An Evans Estate Auction: Phipps Presence & Connections

A deed from Halifax County, Virginia, dated 1793 and referring to George Reaves or Reeves of Wilkes County, North Carolina, father in law of Samuel Phips or Phipps, has been controversial because it has upended earlier genealogical claims.

Both Phips and Reaves or Reeves were living in Wilkes County, North Carolina at the time, with George Reeves showing up in records in Grayson County, Virginia and Samuel Phips in adjacent Ashe County, North Carolina from 1800 on. That was the case except when Phips of Ashe County, North Carolina is later shown to be an heir of George Reeves of Grayson County, Virginia.

Various records demonstrate a relationship between the Phips/Phipps and Reaves/Reeves families both prior to and after the simultaneous appearance of both Samuel Phipps and George Reeves in Wilkes County, North Carolina.

Various arguments have been advanced as to why this supposedly could not possibly be the same George Reeves or Reaves. One of them is that he was never proven to have lived in Halifax County, Virginia. (Who said that he did live there?) Another is that the relevant records, if connected, show the family as having lived in too many locations. (Various posts in this blog show conclusively that the Phips or Fips or Phipps family and various associated families, including Reeves, Reaves, Rives, etc. were extremely and unusually highly mobile, at least prior to their arrival in the Ashe/Grayson area.)

Paul Heinegg, in his highly acclaimed two-volume set on what he terms “free African-Americans” (others have often termed some of them part Native American) has referred to John Epps of Halifax County as having sometimes gone by the surname Evans. Epps, according to that source, was evidently an illegitimate son who came out of the Epps and Evans families.

For that reason, it seemed logical to look at 1855 estate records of Barnabus (Barnabas) Evans in Ashe County, North Carolina. Records of buyers at early estate auctions often list various relatives. Here, we see various names which should interest both Phipps and Reeves researchers, including the name of “Wilborn Phipps.”

This would almost certainly have been the Wilborn Phipps who was born about 1828-1829 in North Carolina (presumably Ashe County) according to the 1850 and 1860 censuses. He appears as “Wilburn” in the “Recollections” of John Calvin Swindall, where he is said to have lived near the mouth of Brush Creek.

Wilborn Phips or Phipps is said to have married Caroline Toliver, born about 1828 in North Carolina (1850 census). Wilborn appears to have been a son of Joseph and Patsy (White) Phips or Phipps, with Joseph Phipps having been a son of Samuel Phipps or Phips of Ashe County, and his wife Elizabeth (“Betty”) Reeves. Betty was a daughter of the George Reeves of the controversial 1793 Halifax County, Virginia deed.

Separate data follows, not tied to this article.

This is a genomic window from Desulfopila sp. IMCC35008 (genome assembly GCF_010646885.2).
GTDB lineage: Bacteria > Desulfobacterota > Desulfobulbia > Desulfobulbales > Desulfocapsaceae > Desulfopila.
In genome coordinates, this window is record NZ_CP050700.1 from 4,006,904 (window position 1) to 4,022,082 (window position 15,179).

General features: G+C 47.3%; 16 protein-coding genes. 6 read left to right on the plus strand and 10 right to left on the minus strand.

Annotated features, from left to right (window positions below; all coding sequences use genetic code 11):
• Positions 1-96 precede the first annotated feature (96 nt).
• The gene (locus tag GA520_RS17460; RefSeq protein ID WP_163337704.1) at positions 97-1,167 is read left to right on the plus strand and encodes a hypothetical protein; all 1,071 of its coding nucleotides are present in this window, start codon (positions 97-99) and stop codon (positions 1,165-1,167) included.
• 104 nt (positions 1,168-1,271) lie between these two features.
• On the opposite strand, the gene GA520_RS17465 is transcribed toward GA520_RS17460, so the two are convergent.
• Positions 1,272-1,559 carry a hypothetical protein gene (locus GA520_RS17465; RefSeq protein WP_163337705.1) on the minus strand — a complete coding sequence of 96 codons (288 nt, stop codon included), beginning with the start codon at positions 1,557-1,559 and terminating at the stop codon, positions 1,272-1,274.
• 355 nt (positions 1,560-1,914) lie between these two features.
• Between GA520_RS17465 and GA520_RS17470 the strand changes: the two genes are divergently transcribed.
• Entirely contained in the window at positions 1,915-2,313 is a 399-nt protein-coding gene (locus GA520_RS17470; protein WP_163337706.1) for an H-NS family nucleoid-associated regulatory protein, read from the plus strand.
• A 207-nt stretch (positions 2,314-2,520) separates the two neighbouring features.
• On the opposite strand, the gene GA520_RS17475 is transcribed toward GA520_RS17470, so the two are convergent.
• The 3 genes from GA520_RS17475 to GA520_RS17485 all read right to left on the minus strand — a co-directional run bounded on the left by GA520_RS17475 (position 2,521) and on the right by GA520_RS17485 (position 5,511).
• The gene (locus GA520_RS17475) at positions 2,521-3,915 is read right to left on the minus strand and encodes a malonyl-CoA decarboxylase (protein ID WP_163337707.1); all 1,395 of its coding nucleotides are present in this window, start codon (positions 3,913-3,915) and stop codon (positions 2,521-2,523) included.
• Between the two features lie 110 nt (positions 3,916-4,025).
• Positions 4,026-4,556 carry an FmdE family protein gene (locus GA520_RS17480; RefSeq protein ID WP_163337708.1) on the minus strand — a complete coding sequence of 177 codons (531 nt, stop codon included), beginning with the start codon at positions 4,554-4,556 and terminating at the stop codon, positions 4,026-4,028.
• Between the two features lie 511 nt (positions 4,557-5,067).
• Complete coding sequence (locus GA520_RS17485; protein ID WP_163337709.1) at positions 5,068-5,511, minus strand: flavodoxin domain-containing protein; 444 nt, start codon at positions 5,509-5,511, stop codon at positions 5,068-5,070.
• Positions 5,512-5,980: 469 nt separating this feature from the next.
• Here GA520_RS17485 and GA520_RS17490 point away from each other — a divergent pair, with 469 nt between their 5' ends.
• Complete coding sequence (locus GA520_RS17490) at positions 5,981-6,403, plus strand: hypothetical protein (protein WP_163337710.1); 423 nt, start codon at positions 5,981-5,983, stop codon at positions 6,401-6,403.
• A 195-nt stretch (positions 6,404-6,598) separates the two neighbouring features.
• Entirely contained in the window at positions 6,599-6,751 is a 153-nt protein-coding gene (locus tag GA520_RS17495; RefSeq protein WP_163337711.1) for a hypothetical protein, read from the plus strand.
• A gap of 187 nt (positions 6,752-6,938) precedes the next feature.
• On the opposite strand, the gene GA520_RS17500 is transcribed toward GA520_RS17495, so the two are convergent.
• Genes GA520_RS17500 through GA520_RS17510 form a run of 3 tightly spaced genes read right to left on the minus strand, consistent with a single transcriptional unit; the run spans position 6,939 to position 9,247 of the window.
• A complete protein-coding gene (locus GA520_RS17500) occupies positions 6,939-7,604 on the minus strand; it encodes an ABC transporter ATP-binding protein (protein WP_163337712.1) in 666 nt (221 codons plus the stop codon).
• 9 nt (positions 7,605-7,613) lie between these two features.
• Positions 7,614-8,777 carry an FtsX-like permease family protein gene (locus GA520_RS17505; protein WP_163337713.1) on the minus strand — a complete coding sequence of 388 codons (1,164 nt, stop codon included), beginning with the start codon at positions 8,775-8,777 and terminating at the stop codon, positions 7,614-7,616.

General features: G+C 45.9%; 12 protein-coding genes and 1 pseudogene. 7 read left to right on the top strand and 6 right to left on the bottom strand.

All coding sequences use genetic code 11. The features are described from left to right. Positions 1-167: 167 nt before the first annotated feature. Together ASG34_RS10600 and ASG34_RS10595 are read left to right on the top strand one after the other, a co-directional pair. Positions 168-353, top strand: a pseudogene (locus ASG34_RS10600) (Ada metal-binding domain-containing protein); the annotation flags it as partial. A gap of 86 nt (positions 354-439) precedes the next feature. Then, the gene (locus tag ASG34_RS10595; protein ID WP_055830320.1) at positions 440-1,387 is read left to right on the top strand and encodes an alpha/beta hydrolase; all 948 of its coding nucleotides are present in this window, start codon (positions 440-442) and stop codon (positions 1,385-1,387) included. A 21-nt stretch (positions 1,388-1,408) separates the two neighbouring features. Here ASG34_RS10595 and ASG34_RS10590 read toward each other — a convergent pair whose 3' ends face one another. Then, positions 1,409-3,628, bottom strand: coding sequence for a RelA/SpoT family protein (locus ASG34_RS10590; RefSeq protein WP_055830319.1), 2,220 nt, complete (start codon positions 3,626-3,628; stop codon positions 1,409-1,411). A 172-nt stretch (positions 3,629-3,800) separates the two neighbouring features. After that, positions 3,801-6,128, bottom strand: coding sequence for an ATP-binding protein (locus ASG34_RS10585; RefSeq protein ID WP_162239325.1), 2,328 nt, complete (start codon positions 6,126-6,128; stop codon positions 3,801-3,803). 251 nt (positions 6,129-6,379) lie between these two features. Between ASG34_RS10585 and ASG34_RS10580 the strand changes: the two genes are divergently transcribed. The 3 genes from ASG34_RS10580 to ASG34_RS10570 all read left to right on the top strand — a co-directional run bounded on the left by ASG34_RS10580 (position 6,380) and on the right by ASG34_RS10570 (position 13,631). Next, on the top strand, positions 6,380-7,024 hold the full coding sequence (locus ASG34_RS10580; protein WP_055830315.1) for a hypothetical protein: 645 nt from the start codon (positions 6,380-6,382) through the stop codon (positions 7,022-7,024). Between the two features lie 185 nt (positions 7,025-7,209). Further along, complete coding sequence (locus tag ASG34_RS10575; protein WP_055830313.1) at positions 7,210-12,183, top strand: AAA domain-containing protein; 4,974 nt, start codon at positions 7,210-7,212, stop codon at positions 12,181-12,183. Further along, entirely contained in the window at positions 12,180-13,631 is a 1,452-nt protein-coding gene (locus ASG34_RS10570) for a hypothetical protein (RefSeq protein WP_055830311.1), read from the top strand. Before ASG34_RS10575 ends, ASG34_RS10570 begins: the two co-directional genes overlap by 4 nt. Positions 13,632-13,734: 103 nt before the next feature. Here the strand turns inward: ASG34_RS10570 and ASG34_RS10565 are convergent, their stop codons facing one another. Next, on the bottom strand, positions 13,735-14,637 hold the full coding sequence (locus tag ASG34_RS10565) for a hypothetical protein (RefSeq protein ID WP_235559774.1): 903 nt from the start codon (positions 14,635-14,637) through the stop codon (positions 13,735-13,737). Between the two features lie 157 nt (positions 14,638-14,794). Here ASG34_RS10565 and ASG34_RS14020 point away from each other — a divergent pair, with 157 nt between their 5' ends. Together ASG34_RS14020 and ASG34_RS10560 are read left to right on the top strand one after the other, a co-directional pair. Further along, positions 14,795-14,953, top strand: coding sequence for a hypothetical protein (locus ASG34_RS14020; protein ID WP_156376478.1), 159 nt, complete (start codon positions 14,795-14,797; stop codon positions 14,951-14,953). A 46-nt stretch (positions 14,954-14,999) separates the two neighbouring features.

Another child of Joseph and Patsy (White) Phips or Phipps was Mary (“Polly”) Phips or Phipps. She was born in 1834 (tombstone inscription) in Ashe County and married John Wesley Swindall. He is likely to have been the “Wesley Swindle” listed in the record.

Among the names in the estate auction record are the following. Not included are other surnames which were also present and with their own additional associations and intermarriages with the Phips family:

  • Abram Evans (again, John Epps was also known as John Evans)
  • David Evans (another Evans)
  • Enoch Reaves (possibly the later Enoch Reeves, born about 1827, who apparently married Margaret (“Peggie”) Cox, or possibly the earlier Enoch Reeves, born about 1801, who married Mazy; the earlier Enoch was a son of George Reeves/Jane Osborne whose father was George Reeves, Sr. of Grayson County, Viginia, father in law of Samuel Phips of Ashe County, North Carolina)
  • George Reaves (obviously later than the one who was the father in law of Samuel Phips of Ashe County; that one died in 1811, as did his son, also named George (killed by a Toliver); perhaps this was the George D. Reaves of Grayson County who was born about 1820)
  • William Spurlin (Samuel Phips’s son Jesse married a Spurlin)
  • Wesley Swindall (probably John Wesley Swindall who married Polly Phipps or Phips)
  • James Toliver (see Solomon, below)
  • Solomon Toliver (remember that Joseph Phips married a Toliver; numerous other Toliver relationships exist)
  • Leander White (again, Joseph Phipps married a Patsy White, who lived in the same household as Samuel Phips late in his life)

David Evans bought a mattlock, hay forks, scythes, stocks, a rake, 3 vessels, some sort of soap, a bee stand, a cupboard, 4 “gums,” a churn, and a tub. The items purchased by Abram Evans were a “riddle,” whatever that was, and its contents, 2 sieves, a last (presumably a shoe last; other shoe tools were also sold), a whetstone, a cow bell, and a small box.

Enoch Reaves bought a bucket “&c” and a hackle. A hackle was used for dressing flax, and there was evidence that the Evans family was involved in wool production. (Items in the auction included 10 head of sheep, a sheep bell, warping bars, and a flax brake.)

The purchases of George Reaves were 2 “bed quilts” and a blanket. William Spurlin (recorded as “Wm. Sperlin” and “Wm. Spurlin” and “Wm. Spirlin”) purchased iron “spaneels,” 2 plows, a bell, an axe, a hand saw, “stilliards,” “Salt & tub,” more “tubs” with “gum & Barrel,” a bed, and 2 blankets.

Wesley Swindall (listed as Wesley Swindle) bought an oven and lid, presumably some sort of so-called Dutch oven. Solomon Toliver (recorded as Solomon Tolliver) bought a plough and clevis, while James Toliver (recorded as Jas. Tolliver) purchased a “Basket tub & comb,” in addition to a bed, a blanket, and 4 pillows. Leander White was responsible for buying four chairs.

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